This piece was reprinted by OpEdNews with permission or license. It may not be reproduced in any form without permission or license from the source.
Reprinted from Consortium News
Sergey V. Lavrov, Minister for Foreign Affairs of the Russian Federation, addresses the general debate of the General Assembly's seventy-first session. Sept. 23, 2016
(Image by (UN Photo)) Details DMCA
As U.S. and Russian officials trade barbed threats and as diplomacy on Syria is "on the verge" of extinction, it is tempting to view the ongoing propaganda exchange over who shot down Malaysia Airlines Flight 17 in July 2014 as a side-show. That would be a huge mistake -- easily made by President Obama's wet-behind-the-ears sophomoric advisers who seem to know very little of the history of U.S.-Russia relations and appear smug in their ignorance.
Adult input is sorely needed. There are advantages to having some hands-on experience, and having watched how propaganda wars can easily escalate to military confrontation. In a Sept. 28 interview with Sputnik Radio, I addressed some serious implications of the decision by the U.S. and two of its European vassal states (the Netherlands and Ukraine) to stoke tensions with Russia still higher by blaming it for the downing of MH-17.
In short, there is considerable risk that the Russians may see this particular propaganda offensive (which "justified" the European Union's economic sanctions in 2014), together with NATO's saber rattling in central Europe, as steps toward war. In fact, there is troubling precedent for precisely that.
A very similar set of circumstances existed 33 years ago after the Soviets did shoot down Korean Airlines Flight 007 on Sept. 1, 1983, when it strayed over sensitive military targets inside the Soviet Union and the KAL-007 pilots failed to respond to repeated warnings. After the tragic reality became obvious, the Soviets acknowledged that they had downed the plane but said they did not know it was a passenger plane.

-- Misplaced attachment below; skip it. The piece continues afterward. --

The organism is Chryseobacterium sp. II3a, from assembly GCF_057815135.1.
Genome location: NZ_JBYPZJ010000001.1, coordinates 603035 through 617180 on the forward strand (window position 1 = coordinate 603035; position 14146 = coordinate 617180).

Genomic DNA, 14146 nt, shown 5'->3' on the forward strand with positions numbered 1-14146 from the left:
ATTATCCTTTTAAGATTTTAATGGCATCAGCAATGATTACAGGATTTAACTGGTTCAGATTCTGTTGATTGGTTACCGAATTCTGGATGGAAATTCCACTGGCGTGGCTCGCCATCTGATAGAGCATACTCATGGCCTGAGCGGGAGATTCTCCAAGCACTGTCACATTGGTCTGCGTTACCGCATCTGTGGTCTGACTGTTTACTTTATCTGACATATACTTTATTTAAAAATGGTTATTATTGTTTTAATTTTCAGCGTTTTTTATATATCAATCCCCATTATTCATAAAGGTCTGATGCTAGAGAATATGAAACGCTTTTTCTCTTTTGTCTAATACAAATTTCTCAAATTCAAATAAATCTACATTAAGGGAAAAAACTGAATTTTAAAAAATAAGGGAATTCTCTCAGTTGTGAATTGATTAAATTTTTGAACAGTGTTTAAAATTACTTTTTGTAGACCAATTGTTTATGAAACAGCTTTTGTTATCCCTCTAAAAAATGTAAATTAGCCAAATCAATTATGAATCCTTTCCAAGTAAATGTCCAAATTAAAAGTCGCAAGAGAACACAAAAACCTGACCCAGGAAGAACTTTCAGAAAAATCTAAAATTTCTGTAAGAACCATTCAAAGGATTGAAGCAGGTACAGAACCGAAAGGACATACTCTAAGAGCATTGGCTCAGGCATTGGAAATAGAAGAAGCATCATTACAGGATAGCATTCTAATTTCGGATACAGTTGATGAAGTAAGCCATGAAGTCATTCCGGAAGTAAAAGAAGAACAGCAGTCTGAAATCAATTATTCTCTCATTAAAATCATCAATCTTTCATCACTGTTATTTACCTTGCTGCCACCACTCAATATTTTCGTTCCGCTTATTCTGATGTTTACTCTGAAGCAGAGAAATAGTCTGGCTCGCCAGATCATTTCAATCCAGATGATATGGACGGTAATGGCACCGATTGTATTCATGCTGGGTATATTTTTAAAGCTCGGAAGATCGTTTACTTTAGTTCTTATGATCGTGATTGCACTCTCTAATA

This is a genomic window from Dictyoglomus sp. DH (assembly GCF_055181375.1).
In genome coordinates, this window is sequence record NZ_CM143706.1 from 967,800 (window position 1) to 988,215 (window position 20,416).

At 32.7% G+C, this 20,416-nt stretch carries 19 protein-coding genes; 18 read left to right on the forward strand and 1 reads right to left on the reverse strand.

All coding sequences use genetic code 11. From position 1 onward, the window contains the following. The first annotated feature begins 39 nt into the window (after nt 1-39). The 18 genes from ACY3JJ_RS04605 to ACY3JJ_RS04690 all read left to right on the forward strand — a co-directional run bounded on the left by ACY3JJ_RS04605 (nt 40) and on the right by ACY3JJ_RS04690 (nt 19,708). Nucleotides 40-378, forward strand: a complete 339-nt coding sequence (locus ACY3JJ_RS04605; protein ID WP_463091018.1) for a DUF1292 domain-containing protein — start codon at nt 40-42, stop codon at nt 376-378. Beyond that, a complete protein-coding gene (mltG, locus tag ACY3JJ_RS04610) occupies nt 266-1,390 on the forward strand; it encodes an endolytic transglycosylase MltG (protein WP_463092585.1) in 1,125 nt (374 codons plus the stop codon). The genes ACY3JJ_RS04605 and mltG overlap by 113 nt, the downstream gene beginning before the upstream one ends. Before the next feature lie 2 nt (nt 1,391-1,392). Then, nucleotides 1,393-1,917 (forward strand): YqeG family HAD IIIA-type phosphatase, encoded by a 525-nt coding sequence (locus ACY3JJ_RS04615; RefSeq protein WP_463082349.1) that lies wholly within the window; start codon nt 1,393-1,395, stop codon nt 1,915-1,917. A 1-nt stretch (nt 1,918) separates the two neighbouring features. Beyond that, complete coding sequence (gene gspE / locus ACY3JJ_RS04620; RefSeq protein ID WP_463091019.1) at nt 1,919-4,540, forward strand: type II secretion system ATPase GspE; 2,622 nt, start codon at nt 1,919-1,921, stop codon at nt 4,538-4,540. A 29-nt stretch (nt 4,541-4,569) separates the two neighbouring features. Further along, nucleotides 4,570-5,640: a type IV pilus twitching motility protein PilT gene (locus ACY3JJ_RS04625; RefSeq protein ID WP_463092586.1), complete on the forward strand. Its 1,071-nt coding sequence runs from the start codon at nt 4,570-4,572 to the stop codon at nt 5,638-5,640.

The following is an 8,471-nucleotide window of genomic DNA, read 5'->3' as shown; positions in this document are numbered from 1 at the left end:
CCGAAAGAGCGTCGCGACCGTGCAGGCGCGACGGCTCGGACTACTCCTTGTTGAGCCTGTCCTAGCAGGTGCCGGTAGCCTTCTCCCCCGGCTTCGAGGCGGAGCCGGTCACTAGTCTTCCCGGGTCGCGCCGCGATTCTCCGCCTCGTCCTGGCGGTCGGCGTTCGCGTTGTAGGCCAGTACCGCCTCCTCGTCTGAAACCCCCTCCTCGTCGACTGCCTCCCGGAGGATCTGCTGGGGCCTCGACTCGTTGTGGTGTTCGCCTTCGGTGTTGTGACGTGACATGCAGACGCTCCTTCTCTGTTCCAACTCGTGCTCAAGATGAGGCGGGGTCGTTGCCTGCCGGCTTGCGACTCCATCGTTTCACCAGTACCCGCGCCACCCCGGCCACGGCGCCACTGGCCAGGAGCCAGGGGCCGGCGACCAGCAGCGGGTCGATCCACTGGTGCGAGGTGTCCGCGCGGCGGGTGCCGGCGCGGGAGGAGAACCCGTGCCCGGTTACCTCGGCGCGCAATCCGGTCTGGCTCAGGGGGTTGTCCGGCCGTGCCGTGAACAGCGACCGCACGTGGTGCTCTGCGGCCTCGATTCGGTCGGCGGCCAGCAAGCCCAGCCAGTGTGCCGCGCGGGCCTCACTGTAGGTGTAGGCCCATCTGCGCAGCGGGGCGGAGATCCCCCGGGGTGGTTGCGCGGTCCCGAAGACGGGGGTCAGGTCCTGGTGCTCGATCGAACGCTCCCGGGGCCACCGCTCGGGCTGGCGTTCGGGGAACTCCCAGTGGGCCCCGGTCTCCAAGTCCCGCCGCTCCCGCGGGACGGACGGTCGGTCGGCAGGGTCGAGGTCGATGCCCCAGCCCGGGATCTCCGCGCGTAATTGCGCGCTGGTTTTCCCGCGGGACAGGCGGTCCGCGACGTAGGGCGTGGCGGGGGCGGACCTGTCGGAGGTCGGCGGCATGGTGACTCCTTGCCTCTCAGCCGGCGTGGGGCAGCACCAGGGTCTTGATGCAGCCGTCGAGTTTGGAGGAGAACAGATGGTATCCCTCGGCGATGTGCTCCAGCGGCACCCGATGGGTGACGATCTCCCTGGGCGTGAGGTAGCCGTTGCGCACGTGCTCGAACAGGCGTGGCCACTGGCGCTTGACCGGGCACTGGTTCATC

However, 1983 was another time of high tensions between the two superpowers and President Ronald Reagan wanted to paint the Soviets in the darkest of hues. So, his administration set out to sell the storyline that the Soviets had willfully murdered the 269 passengers and crew.
U.S. government propagandists and their media stenographers laid on all the Sturm und Drang they could summon to promote the lie that the Soviets knew KAL-007 was a civilian passenger plane before they shot it down. As Newsweek's headline declared, "Murder in the Sky."
Exploitation of the tragedy yielded a steep rise in tensions, and almost led to a nuclear exchange just two months later. There is an important lesson, now three decades later, as Western governments and the mainstream media manufacture more endless fear and hatred of Russia.
The Dutch/Ukrainian Follies
On Wednesday, new "evidence" blaming Russia for the downing of MH-17 over eastern Ukraine was made public -- brought out of the oven, as it were, at a Dutch Maid bakery employing Ukrainian confectioners. A bite into the evidence and it immediately dissolves like refined sugar -- and leaves an unpleasant artificial taste in the mouth.
The Dutch Safety Board's reconstruction of where it believed the missile exploded near Malaysia Airlines Flight 17 on July 17, 2014.
(Image by Dutch Safety Board) Details DMCA
The Dutch-Ukrainian charade played by the "Joint Investigation Team," on which Belgium, Australia and Malaysia also have members, is an insult to the relatives and friends of the 298 human beings killed in the shoot-down. Understandably, those relatives and friends long for truth and accountability, and they deserve it.
Yet, as happened in 1983 with the credulous acceptance of the Reagan administration's version of the KAL-007 case, the mainstream Western media has embraced the JIT's findings as "conclusive" and the evidence as "overwhelming." But it is in reality extraordinarily thin, essentially a case of deciding immediately after the event that the Russians were to be blamed and spending more than two years assembling snippets of intercepted conversations (from 150,000 provided by the Ukrainian intelligence service) that could be stitched together to create an impression of guilt.
In the slick video, which serves as the JIT's investigative "report," the intercepted voices don't say anything about Russian Buk missiles actually being deployed inside Ukraine or shooting down a plane or the need to get the Buk missiles out of Ukraine afterwards. One voice early on says he'd like to have some Buks but -- after that -- Buks aren't mentioned and everything in the video is supposition. [See Consortiumnews.com's "Troubling Gaps in MH-17 Report."]
There's also no explanation as to why the Russians would have taken a bizarrely circuitous route when a much more direct and discreet course was available. The JIT's embrace of that strange itinerary was made necessary by the fact that the only "social media" images of a Buk system traveling on July 17, 2014, before the MH-17 shoot-down, show the Buks heading east toward Russia, not west from Russia. [See Consortiumnews.com's "The Official and Implausible MH-17 Scenario."]